Fri, 06/03/2009 - 16:14
The US Commodity Futures Trading Commission has charged Daren L. Palmer of Idaho Falls, Idaho, with operating a Ponzi scheme involving approximately USD40m in connection with the unregistered Trigon Group commodity futures pool.
The CFTC's complaint charges Palmer with solicitation fraud and misappropriation of pool funds for personal use and for use in running a Ponzi scheme. He is also charged with sending customers false account statements and failing to register with the CFTC as a commodity pool operator.
In conjunction with the CFTC's filing, Judge Edward J. Lodge of the US District Court for the District of Idaho issued a restraining order freezing the defendants' assets and preserving records.
The CFTC alleges that, from at least September 2000 onward, Palmer fraudulently solicited some USD40m from dozens of individuals and entities to participate in a commodity futures pool to trade commodity futures or options on commodity futures contracts.
In soliciting prospective and existing participants, Palmer allegedly claimed that he was a successful commodity futures trader, that his pool had a successful track record, and that the pool achieved positive returns of as much as seven per cent monthly and 20 per cent annually.
'This is another unfortunate example of the maxim, 'If it appears too good to be true, it probably is',' says CFTC acting director of enforcement Stephen J. Obie. 'Investors must carefully scrutinise any investment opportunity that claims to be consistently profitable.
'The CFTC, working in tandem with other federal authorities, continues to pursue corrupt commodity professionals who treat investor's hard earned money as their own.'
In reality, the CFTC says, Palmer was neither successfully trading nor making an effort to do so. As alleged, despite taking in at least USD40m in participant funds since September 2000, Palmer only placed USD4.5m in his trading accounts.
Moreover, Palmer admitted in sworn testimony that he used participants' funds to pay principal and purported profitable returns to existing pool participants in a manner typical of a Ponzi scheme. He also admitted that he misappropriated pool funds for his personal use for the construction of a new home, to pay credit card bills, and purchase snowmobiles.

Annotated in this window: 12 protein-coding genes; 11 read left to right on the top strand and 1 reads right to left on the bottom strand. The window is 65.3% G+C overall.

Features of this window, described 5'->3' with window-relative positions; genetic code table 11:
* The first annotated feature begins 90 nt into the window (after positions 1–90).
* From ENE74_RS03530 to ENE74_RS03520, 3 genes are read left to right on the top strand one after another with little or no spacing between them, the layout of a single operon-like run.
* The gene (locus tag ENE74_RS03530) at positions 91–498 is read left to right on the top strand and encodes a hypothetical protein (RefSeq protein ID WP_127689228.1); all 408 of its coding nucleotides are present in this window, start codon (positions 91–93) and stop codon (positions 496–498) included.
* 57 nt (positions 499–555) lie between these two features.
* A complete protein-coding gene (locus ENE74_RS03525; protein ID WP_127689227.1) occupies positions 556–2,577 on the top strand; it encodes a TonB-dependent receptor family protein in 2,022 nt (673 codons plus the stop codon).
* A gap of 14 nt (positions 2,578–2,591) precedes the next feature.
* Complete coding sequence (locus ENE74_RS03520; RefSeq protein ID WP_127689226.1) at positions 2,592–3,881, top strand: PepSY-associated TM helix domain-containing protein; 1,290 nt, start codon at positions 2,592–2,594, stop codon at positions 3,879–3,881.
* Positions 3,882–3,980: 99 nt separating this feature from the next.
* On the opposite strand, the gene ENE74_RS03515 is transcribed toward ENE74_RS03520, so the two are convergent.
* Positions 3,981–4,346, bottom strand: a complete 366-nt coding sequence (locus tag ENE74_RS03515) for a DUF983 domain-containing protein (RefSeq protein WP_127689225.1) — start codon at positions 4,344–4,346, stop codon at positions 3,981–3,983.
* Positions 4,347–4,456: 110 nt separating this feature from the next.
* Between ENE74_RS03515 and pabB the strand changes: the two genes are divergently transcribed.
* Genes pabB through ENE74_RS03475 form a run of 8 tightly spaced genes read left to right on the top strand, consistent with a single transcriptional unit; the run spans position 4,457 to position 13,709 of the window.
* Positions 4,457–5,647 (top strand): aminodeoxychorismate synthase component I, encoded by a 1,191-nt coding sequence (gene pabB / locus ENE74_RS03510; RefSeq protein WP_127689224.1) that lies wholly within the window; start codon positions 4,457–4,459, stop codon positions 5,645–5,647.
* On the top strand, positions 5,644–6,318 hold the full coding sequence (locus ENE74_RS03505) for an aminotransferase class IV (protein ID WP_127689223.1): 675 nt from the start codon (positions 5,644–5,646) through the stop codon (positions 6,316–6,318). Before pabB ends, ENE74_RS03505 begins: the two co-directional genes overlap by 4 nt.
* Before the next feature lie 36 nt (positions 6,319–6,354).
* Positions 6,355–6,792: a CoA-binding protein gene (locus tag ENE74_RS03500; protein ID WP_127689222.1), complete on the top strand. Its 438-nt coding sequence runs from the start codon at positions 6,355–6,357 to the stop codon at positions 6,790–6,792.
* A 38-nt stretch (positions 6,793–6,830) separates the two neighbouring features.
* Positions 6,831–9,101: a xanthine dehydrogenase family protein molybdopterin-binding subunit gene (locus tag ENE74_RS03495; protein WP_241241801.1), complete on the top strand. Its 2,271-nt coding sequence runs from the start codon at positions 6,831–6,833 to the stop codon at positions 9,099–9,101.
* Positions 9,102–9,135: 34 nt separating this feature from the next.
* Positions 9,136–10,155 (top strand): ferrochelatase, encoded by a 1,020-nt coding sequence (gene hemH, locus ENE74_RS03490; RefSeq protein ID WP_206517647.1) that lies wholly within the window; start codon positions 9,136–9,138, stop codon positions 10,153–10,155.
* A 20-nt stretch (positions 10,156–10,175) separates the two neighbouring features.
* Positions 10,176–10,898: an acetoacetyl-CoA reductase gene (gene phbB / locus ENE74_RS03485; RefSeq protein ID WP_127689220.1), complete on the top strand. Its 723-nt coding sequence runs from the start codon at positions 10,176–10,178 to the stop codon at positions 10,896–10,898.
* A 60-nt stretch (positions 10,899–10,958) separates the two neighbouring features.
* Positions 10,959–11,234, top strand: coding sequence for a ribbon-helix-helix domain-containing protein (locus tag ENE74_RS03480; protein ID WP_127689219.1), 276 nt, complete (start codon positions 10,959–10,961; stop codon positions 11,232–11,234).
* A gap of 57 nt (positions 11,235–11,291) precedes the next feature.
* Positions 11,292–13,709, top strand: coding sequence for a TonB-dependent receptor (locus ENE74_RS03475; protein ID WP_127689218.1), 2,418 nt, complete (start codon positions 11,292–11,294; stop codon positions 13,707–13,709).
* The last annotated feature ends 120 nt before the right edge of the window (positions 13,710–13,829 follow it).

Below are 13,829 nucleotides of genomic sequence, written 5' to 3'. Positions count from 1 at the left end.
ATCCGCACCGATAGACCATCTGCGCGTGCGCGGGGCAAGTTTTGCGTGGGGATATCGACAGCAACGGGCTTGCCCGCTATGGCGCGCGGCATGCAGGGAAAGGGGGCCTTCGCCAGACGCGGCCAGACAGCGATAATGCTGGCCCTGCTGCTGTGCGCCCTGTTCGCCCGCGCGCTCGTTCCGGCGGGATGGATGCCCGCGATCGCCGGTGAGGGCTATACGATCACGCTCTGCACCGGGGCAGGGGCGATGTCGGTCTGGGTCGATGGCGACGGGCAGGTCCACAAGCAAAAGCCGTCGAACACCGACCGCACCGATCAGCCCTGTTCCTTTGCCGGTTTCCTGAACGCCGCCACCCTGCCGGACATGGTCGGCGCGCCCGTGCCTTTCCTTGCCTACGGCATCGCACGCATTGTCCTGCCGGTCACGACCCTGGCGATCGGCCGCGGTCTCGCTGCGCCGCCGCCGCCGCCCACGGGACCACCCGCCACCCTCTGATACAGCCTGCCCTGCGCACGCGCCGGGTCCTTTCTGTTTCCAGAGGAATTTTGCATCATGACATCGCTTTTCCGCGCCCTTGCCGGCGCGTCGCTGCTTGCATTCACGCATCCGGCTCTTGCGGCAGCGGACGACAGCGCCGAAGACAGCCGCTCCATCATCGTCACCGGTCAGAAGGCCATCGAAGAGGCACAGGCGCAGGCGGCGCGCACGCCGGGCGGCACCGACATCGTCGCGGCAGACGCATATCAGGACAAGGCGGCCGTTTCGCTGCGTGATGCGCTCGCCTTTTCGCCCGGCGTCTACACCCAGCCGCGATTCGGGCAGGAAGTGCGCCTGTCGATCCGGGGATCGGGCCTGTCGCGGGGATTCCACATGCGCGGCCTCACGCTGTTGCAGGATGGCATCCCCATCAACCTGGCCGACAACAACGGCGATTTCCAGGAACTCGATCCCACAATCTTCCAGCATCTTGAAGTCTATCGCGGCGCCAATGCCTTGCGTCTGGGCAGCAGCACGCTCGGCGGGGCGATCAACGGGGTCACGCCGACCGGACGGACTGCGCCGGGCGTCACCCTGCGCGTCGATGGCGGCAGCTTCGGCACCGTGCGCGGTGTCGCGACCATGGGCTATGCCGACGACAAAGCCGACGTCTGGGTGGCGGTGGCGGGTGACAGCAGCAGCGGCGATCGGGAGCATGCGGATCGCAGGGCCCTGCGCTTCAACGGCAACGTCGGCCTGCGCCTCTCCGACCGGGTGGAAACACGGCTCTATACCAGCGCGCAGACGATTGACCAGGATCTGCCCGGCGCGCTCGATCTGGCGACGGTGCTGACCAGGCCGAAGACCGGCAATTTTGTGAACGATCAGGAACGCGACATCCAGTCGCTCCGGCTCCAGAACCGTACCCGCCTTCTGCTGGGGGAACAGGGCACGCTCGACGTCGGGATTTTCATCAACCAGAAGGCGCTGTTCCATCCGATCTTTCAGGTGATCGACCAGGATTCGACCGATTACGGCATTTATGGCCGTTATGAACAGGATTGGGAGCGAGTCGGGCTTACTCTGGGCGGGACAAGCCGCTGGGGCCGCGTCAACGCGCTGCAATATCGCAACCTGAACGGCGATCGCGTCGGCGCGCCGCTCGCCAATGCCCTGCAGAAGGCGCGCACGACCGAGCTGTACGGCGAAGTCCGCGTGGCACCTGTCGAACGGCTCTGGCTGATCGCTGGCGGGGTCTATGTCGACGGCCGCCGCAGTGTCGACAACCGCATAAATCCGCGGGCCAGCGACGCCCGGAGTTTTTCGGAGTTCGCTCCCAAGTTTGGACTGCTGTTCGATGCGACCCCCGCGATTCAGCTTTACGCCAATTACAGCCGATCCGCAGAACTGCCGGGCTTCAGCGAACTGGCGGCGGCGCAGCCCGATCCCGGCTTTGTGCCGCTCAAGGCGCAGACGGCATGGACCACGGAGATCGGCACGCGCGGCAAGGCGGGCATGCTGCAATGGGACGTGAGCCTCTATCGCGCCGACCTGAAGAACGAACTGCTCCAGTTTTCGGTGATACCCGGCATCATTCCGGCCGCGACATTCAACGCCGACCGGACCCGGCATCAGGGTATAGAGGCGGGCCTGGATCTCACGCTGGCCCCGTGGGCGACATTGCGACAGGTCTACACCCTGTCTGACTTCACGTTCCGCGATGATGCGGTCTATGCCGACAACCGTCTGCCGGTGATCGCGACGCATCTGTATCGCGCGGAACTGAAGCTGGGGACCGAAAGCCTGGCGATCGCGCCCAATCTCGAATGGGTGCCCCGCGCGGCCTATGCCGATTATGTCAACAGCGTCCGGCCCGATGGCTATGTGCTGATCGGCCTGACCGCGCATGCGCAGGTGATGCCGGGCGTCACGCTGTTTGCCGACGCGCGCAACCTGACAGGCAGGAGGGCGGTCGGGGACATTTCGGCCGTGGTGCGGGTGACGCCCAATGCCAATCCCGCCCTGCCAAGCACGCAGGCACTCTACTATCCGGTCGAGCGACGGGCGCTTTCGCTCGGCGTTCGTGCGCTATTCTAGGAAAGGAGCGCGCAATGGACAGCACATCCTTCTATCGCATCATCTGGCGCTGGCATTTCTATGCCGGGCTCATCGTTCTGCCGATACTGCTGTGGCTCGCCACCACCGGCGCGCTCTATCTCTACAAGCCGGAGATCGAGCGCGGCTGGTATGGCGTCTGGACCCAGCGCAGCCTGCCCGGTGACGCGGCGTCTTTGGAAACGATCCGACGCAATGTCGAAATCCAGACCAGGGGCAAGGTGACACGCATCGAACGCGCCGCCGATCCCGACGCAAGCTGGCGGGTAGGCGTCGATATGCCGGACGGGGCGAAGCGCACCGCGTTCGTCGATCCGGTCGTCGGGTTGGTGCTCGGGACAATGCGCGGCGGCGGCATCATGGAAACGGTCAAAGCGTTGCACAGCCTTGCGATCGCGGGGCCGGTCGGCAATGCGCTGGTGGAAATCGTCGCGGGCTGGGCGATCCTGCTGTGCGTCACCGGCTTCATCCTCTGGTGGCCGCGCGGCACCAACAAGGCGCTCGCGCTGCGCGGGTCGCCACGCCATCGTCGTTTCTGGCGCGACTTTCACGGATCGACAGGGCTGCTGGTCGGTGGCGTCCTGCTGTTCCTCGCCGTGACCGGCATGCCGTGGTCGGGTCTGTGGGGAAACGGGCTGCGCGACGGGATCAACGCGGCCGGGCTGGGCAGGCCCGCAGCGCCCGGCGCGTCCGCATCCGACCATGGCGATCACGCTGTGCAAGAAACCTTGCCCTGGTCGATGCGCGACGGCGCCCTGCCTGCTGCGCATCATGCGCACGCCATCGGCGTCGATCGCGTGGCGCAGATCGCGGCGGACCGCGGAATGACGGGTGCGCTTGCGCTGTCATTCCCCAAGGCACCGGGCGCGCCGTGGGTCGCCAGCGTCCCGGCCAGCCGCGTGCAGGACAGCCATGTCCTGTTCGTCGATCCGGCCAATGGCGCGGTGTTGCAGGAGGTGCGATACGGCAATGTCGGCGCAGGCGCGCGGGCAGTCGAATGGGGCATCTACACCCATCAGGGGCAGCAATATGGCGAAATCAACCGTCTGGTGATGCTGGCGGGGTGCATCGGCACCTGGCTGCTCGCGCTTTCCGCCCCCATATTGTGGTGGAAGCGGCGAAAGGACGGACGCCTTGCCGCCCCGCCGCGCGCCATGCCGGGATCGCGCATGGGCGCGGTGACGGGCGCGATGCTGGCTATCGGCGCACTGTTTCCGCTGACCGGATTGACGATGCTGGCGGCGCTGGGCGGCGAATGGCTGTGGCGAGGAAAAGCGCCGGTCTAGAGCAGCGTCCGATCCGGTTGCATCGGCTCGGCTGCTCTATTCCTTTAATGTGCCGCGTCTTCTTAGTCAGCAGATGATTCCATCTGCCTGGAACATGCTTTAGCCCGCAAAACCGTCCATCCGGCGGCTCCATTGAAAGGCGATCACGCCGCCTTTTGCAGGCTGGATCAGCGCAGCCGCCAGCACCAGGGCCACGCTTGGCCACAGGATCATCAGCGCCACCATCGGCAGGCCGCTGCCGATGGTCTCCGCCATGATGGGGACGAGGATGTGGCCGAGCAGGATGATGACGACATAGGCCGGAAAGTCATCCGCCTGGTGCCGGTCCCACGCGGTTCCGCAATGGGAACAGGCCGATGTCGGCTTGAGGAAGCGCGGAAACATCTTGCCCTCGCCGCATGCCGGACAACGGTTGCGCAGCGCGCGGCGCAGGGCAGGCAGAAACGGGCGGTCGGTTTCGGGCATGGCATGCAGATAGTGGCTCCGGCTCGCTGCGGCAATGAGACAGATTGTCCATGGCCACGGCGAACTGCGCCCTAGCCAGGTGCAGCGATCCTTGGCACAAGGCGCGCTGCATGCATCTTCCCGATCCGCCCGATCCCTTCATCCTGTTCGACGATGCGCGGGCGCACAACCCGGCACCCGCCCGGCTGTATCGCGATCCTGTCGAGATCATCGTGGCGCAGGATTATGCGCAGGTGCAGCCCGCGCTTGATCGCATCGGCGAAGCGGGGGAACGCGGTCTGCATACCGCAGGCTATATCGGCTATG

From the outset, Palmer also paid himself purported fees based on the falsified earnings and increased value of the pool. Contrary to his claim that he would be compensated only after pool participants earned a certain rate of return, during the course of Trigon's operation, Palmer helped himself to monthly fees ranging from USD25,000 to USD35,000, regardless of the profitability of Trigon's futures trading.
According to the complaint, Palmer concealed the fraud by failing to register with the CFTC and providing fabricated quarterly account statements to pool participants, which showed consistently profitable pool returns. The account statements reported that as late as 2008, the pool had increased in value to over USD65m.
Efforts are ongoing to account for and locate pool participant funds. in the litigation, the CFTC is seeking restitution, disgorgement of ill-gotten gains, civil monetary penalties, and permanent injunctions against further violations of the federal commodities laws and against further trading.
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